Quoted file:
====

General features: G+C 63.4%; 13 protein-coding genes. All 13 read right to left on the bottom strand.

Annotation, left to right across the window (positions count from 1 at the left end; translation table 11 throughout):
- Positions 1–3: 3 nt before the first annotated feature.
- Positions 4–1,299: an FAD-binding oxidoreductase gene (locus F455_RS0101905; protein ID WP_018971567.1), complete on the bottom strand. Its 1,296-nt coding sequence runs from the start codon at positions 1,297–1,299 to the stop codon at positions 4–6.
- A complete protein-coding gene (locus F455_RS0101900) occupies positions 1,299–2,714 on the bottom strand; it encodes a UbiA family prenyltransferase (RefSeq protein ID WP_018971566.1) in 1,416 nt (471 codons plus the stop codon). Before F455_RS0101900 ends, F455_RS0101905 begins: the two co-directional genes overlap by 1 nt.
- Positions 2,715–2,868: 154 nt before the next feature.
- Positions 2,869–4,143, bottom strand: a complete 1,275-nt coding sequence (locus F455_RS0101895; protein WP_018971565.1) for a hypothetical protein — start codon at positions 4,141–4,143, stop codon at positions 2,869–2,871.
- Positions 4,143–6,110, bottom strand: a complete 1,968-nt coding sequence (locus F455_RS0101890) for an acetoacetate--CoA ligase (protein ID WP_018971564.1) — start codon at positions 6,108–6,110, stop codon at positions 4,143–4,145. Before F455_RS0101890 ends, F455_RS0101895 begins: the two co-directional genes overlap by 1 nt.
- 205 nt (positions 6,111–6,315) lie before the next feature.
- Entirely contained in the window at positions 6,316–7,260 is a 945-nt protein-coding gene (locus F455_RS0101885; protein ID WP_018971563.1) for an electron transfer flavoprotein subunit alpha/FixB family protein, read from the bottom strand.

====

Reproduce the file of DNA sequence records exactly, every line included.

General features: G+C 63.4%; 13 protein-coding genes. All 13 read right to left on the bottom strand.

Annotation, left to right across the window (positions count from 1 at the left end; translation table 11 throughout):
- Positions 1–3: 3 nt before the first annotated feature.
- Positions 4–1,299: an FAD-binding oxidoreductase gene (locus F455_RS0101905; protein ID WP_018971567.1), complete on the bottom strand. Its 1,296-nt coding sequence runs from the start codon at positions 1,297–1,299 to the stop codon at positions 4–6.
- A complete protein-coding gene (locus F455_RS0101900) occupies positions 1,299–2,714 on the bottom strand; it encodes a UbiA family prenyltransferase (RefSeq protein ID WP_018971566.1) in 1,416 nt (471 codons plus the stop codon). Before F455_RS0101900 ends, F455_RS0101905 begins: the two co-directional genes overlap by 1 nt.
- Positions 2,715–2,868: 154 nt before the next feature.
- Positions 2,869–4,143, bottom strand: a complete 1,275-nt coding sequence (locus F455_RS0101895; protein WP_018971565.1) for a hypothetical protein — start codon at positions 4,141–4,143, stop codon at positions 2,869–2,871.
- Positions 4,143–6,110, bottom strand: a complete 1,968-nt coding sequence (locus F455_RS0101890) for an acetoacetate--CoA ligase (protein ID WP_018971564.1) — start codon at positions 6,108–6,110, stop codon at positions 4,143–4,145. Before F455_RS0101890 ends, F455_RS0101895 begins: the two co-directional genes overlap by 1 nt.
- 205 nt (positions 6,111–6,315) lie before the next feature.
- Entirely contained in the window at positions 6,316–7,260 is a 945-nt protein-coding gene (locus F455_RS0101885; protein ID WP_018971563.1) for an electron transfer flavoprotein subunit alpha/FixB family protein, read from the bottom strand.